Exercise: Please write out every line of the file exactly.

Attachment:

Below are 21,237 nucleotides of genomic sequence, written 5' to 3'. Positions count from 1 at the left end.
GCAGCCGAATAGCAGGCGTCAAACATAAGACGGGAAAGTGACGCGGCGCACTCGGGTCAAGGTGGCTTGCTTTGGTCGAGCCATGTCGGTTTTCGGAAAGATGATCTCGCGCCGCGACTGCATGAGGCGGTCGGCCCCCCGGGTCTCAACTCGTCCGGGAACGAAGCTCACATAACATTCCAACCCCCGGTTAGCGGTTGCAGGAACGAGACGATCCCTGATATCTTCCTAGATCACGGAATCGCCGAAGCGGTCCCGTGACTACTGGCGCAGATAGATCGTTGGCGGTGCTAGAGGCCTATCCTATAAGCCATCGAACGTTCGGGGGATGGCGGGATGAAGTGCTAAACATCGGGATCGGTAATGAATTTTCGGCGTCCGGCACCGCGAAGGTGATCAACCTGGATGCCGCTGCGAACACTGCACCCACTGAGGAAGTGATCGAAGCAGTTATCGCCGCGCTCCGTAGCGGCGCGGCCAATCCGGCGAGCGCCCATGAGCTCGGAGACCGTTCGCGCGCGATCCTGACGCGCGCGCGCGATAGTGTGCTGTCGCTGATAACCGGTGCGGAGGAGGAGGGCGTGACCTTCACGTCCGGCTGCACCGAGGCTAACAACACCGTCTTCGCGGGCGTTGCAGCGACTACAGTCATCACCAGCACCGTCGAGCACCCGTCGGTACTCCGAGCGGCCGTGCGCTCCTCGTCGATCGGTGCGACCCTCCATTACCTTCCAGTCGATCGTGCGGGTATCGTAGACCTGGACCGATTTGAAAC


Below are 21,237 nucleotides of genomic sequence, written 5' to 3'. Positions count from 1 at the left end.
GCAGCCGAATAGCAGGCGTCAAACATAAGACGGGAAAGTGACGCGGCGCACTCGGGTCAAGGTGGCTTGCTTTGGTCGAGCCATGTCGGTTTTCGGAAAGATGATCTCGCGCCGCGACTGCATGAGGCGGTCGGCCCCCCGGGTCTCAACTCGTCCGGGAACGAAGCTCACATAACATTCCAACCCCCGGTTAGCGGTTGCAGGAACGAGACGATCCCTGATATCTTCCTAGATCACGGAATCGCCGAAGCGGTCCCGTGACTACTGGCGCAGATAGATCGTTGGCGGTGCTAGAGGCCTATCCTATAAGCCATCGAACGTTCGGGGGATGGCGGGATGAAGTGCTAAACATCGGGATCGGTAATGAATTTTCGGCGTCCGGCACCGCGAAGGTGATCAACCTGGATGCCGCTGCGAACACTGCACCCACTGAGGAAGTGATCGAAGCAGTTATCGCCGCGCTCCGTAGCGGCGCGGCCAATCCGGCGAGCGCCCATGAGCTCGGAGACCGTTCGCGCGCGATCCTGACGCGCGCGCGCGATAGTGTGCTGTCGCTGATAACCGGTGCGGAGGAGGAGGGCGTGACCTTCACGTCCGGCTGCACCGAGGCTAACAACACCGTCTTCGCGGGCGTTGCAGCGACTACAGTCATCACCAGCACCGTCGAGCACCCGTCGGTACTCCGAGCGGCCGTGCGCTCCTCGTCGATCGGTGCGACCCTCCATTACCTTCCAGTCGATCGTGCGGGTATCGTAGACCTGGACCGATTTGAAAC